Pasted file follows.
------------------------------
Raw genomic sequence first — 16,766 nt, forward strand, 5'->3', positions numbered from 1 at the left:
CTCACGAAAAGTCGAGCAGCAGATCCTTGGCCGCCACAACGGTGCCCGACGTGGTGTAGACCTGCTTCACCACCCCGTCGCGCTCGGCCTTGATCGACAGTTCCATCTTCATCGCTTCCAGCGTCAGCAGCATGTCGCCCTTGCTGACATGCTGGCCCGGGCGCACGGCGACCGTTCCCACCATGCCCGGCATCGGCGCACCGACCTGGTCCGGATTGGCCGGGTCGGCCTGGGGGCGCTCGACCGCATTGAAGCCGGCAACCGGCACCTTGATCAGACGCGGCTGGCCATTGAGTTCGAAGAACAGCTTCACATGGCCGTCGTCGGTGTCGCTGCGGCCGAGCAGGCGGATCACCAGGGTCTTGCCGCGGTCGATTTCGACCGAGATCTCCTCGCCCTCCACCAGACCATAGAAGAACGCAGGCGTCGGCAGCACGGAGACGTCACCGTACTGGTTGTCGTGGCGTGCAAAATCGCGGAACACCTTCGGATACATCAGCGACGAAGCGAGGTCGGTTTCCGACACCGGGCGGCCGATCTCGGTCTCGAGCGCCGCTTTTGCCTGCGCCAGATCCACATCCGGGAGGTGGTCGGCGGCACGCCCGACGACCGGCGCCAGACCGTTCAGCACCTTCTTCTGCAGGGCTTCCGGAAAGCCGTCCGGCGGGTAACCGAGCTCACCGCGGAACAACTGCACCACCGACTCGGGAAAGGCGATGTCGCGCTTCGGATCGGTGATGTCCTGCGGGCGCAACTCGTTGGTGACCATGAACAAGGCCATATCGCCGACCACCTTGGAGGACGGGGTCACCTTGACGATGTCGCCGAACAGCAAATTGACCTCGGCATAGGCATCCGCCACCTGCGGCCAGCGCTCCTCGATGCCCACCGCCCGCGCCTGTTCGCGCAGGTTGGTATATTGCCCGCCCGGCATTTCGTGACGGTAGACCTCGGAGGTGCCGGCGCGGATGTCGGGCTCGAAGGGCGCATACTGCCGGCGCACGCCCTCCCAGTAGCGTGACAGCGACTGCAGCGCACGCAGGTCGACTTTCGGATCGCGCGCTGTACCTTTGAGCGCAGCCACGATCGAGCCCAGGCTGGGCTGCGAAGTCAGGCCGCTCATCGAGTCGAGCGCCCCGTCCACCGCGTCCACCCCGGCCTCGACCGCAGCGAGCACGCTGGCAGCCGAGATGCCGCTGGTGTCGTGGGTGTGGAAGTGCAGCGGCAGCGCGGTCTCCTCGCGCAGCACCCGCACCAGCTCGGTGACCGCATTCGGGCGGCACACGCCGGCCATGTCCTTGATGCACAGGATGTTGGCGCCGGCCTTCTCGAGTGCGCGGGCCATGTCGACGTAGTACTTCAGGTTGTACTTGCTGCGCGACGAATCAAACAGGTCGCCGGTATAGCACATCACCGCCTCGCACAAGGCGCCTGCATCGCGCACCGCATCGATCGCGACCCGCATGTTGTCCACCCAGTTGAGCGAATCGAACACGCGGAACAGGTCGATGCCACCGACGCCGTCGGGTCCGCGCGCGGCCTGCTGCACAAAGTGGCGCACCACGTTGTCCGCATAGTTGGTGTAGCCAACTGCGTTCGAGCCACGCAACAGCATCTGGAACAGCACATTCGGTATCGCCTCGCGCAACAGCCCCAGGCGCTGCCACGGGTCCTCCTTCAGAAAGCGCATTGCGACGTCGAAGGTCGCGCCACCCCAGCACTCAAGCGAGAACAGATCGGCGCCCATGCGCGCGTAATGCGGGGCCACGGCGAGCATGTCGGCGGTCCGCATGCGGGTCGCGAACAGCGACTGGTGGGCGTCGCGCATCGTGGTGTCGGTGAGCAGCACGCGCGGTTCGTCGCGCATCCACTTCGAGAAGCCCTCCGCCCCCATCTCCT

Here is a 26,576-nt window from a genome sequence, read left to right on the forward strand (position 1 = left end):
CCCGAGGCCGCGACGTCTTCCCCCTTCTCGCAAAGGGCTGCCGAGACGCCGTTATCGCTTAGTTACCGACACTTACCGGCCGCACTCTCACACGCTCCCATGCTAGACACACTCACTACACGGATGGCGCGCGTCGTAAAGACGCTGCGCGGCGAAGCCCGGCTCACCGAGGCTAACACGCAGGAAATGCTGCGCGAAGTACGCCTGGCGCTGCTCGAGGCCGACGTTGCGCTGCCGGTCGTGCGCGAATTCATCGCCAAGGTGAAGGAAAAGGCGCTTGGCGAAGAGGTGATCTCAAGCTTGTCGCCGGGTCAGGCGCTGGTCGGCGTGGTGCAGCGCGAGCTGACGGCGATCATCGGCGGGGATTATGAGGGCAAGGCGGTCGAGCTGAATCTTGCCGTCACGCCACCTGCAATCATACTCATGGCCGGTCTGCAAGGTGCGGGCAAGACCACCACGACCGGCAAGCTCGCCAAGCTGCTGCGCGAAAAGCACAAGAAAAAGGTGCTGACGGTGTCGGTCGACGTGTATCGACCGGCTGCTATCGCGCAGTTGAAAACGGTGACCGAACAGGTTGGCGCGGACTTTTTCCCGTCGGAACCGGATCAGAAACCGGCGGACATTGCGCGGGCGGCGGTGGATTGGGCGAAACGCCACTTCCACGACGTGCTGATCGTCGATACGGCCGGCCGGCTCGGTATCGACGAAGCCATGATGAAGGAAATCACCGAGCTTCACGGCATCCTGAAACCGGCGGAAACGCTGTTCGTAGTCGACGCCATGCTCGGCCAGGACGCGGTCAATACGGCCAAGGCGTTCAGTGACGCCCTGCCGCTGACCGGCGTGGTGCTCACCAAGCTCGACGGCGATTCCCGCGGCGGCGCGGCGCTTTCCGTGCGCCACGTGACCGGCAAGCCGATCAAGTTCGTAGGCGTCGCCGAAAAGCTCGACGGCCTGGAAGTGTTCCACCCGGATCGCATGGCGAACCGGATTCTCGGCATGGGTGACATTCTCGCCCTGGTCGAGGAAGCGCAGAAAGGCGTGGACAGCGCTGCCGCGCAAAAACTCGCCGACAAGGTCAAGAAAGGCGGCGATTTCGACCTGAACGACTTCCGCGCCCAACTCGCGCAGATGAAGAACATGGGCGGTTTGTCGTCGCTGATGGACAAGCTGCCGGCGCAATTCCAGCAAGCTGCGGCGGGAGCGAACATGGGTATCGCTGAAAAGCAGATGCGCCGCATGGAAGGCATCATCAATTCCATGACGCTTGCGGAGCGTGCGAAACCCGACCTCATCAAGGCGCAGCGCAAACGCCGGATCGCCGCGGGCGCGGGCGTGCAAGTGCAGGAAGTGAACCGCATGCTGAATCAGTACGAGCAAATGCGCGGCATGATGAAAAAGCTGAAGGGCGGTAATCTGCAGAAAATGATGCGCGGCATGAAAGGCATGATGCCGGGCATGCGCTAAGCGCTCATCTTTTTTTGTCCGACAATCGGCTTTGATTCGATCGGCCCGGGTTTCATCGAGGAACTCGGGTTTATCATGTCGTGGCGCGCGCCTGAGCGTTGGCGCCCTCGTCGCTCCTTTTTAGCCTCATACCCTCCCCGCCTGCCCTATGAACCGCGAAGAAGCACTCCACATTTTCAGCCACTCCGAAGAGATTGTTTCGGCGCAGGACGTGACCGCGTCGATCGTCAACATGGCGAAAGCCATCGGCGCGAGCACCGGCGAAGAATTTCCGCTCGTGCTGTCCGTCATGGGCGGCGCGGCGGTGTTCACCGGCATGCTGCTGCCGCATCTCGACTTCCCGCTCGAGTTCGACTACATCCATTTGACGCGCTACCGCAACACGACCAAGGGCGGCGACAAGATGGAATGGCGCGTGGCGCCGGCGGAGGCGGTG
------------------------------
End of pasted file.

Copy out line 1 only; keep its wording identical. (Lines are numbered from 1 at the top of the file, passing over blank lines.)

Raw genomic sequence first — 16,766 nt, forward strand, 5'->3', positions numbered from 1 at the left: